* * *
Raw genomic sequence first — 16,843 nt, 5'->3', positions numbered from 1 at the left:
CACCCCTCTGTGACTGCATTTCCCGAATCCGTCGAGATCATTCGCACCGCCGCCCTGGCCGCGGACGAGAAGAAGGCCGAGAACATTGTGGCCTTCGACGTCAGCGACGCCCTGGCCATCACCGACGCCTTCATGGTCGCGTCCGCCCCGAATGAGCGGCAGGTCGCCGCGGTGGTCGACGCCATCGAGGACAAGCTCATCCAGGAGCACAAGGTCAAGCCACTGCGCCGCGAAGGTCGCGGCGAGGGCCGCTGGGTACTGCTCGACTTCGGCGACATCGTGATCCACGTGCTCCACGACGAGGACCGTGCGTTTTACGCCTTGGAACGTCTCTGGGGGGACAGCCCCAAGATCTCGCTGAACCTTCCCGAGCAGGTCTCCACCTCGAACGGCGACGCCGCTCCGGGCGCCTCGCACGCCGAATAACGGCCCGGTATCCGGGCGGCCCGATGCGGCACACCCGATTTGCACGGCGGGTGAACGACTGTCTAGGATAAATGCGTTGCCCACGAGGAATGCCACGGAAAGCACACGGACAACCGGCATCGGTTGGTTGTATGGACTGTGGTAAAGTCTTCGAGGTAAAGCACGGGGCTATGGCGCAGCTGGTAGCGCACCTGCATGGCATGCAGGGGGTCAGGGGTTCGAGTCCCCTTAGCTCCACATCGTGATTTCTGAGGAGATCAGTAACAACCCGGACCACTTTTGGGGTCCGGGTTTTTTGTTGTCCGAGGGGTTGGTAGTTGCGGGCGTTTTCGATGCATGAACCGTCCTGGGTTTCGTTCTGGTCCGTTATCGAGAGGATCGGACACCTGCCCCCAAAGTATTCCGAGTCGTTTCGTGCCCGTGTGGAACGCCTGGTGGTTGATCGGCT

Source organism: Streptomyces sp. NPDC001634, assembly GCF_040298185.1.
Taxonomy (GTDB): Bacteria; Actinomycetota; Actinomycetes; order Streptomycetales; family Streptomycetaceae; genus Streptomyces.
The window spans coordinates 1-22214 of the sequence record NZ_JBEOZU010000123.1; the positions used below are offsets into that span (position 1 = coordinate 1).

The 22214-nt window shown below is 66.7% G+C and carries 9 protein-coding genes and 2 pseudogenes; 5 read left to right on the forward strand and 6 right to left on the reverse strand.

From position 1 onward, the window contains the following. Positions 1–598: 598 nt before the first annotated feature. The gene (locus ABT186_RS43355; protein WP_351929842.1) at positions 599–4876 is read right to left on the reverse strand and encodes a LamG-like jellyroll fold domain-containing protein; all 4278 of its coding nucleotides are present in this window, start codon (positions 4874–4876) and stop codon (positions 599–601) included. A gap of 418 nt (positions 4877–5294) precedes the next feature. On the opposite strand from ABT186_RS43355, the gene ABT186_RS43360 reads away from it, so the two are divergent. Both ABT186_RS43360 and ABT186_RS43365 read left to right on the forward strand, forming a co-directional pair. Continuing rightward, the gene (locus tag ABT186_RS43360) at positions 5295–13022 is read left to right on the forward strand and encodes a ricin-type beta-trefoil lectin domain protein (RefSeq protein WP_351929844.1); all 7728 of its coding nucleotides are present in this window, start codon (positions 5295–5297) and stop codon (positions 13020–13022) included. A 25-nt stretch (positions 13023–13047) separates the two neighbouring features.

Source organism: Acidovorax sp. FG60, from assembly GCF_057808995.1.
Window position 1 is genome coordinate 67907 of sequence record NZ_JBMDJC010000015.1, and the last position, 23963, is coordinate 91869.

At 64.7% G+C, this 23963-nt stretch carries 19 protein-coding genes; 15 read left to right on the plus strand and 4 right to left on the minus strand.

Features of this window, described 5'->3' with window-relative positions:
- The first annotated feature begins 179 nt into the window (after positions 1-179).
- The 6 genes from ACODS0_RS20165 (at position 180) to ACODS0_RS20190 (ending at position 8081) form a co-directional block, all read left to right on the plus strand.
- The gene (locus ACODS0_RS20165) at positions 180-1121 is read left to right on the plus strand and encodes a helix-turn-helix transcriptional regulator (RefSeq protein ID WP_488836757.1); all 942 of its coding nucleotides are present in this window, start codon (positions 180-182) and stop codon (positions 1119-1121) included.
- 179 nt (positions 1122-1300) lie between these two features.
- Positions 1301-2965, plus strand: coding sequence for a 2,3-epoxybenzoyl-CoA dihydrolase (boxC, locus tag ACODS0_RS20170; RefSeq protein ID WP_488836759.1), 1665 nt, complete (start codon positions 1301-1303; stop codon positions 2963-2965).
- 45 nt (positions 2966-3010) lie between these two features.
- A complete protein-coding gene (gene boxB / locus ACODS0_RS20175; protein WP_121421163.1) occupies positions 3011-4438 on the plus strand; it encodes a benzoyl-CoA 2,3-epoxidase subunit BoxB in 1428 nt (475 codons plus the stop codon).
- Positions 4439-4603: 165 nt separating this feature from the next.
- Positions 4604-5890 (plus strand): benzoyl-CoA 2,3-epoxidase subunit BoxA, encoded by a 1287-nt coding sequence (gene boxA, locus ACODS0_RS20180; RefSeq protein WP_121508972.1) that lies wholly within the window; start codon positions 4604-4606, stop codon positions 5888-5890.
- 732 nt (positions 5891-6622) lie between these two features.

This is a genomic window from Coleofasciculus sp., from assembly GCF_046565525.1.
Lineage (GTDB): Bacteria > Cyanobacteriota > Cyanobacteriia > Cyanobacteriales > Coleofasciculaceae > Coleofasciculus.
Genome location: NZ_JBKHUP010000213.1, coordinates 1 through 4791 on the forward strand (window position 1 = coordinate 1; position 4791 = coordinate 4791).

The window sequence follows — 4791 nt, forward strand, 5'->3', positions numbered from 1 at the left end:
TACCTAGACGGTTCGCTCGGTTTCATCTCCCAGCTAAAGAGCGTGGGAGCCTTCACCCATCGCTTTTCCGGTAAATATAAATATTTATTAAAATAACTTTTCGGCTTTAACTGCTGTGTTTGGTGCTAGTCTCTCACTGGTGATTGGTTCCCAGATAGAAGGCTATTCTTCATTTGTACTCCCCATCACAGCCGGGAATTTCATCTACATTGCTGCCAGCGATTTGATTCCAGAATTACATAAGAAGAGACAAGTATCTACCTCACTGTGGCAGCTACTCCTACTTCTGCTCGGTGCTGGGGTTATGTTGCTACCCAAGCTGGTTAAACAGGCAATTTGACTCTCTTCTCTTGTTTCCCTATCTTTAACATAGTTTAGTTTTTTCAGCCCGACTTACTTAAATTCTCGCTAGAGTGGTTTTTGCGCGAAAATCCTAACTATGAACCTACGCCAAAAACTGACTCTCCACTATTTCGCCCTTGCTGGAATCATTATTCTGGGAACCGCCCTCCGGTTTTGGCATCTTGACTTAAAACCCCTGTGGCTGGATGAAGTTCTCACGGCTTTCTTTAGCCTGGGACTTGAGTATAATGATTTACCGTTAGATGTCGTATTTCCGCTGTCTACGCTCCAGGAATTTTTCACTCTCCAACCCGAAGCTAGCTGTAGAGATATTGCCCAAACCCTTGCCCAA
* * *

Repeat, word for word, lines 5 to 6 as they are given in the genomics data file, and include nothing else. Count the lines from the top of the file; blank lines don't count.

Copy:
The window spans coordinates 1-22214 of the sequence record NZ_JBEOZU010000123.1; the positions used below are offsets into that span (position 1 = coordinate 1).

The 22214-nt window shown below is 66.7% G+C and carries 9 protein-coding genes and 2 pseudogenes; 5 read left to right on the forward strand and 6 right to left on the reverse strand.